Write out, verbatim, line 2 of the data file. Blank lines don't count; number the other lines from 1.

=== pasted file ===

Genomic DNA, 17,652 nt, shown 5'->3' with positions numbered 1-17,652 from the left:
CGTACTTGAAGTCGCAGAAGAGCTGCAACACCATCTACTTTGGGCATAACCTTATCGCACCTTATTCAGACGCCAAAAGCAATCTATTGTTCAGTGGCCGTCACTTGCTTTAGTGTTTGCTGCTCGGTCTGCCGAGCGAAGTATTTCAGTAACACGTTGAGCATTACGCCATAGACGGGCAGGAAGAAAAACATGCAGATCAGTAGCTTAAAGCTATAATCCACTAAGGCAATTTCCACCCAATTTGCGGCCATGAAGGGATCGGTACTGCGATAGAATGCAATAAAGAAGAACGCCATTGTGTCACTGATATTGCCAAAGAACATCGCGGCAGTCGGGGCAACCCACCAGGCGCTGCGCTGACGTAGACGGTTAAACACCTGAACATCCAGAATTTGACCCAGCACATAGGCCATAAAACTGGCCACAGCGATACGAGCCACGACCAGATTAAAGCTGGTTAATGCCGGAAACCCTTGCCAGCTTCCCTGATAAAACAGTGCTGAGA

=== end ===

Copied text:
CGTACTTGAAGTCGCAGAAGAGCTGCAACACCATCTACTTTGGGCATAACCTTATCGCACCTTATTCAGACGCCAAAAGCAATCTATTGTTCAGTGGCCGTCACTTGCTTTAGTGTTTGCTGCTCGGTCTGCCGAGCGAAGTATTTCAGTAACACGTTGAGCATTACGCCATAGACGGGCAGGAAGAAAAACATGCAGATCAGTAGCTTAAAGCTATAATCCACTAAGGCAATTTCCACCCAATTTGCGGCCATGAAGGGATCGGTACTGCGATAGAATGCAATAAAGAAGAACGCCATTGTGTCACTGATATTGCCAAAGAACATCGCGGCAGTCGGGGCAACCCACCAGGCGCTGCGCTGACGTAGACGGTTAAACACCTGAACATCCAGAATTTGACCCAGCACATAGGCCATAAAACTGGCCACAGCGATACGAGCCACGACCAGATTAAAGCTGGTTAATGCCGGAAACCCTTGCCAGCTTCCCTGATAAAACAGTGCTGAGA